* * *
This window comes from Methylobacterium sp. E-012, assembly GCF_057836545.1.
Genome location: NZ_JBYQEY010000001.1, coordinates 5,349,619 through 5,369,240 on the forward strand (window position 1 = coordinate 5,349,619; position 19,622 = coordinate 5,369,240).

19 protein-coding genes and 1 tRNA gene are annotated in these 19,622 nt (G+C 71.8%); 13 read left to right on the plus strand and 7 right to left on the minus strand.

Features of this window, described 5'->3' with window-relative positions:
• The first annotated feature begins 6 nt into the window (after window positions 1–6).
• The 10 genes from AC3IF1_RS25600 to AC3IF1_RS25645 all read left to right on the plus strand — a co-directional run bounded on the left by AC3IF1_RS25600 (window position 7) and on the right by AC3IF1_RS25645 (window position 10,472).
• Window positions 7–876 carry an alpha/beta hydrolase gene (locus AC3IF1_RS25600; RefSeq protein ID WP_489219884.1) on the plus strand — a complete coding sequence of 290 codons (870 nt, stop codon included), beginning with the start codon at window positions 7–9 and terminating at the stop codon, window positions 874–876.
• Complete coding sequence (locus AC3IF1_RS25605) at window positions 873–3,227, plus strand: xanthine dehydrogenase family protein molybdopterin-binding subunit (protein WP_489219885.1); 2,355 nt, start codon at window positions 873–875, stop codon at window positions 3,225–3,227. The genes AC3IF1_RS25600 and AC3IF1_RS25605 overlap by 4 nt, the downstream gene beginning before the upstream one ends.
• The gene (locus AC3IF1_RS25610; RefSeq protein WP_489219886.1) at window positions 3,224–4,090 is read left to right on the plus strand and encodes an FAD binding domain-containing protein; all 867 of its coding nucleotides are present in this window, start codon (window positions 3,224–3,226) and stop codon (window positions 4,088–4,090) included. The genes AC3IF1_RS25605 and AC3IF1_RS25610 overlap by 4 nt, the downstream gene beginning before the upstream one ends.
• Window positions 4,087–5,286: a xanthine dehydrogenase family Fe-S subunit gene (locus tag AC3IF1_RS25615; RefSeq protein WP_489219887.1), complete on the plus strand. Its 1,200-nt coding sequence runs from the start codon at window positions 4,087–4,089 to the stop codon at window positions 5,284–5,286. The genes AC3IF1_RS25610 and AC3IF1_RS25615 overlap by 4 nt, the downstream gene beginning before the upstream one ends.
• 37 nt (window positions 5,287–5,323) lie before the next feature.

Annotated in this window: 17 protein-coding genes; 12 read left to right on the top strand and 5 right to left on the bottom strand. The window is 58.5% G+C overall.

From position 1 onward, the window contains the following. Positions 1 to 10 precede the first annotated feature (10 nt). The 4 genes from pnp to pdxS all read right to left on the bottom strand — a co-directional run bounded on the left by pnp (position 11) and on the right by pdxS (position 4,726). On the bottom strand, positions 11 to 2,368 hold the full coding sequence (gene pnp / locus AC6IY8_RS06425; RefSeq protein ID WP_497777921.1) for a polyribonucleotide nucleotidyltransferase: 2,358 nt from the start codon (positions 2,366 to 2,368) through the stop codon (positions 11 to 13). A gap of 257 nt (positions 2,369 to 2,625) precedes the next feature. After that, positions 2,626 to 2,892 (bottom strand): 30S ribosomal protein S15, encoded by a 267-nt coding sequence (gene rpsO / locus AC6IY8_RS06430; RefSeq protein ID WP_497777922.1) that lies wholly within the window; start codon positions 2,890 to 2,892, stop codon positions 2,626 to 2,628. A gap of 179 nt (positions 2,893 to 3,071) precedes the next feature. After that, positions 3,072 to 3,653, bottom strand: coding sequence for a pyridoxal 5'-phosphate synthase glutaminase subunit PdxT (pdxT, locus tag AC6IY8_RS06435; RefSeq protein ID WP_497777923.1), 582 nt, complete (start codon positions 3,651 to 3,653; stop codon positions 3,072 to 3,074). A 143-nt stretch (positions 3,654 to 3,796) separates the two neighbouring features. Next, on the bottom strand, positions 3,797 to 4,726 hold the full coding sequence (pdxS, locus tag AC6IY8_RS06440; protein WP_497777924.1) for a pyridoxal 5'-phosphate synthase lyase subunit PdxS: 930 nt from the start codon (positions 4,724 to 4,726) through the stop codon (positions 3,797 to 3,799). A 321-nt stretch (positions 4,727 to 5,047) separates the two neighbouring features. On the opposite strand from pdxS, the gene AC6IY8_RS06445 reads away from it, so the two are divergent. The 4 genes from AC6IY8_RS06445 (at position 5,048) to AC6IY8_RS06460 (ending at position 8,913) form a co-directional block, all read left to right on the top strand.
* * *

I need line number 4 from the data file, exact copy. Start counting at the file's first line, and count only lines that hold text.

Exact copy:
Features of this window, described 5'->3' with window-relative positions: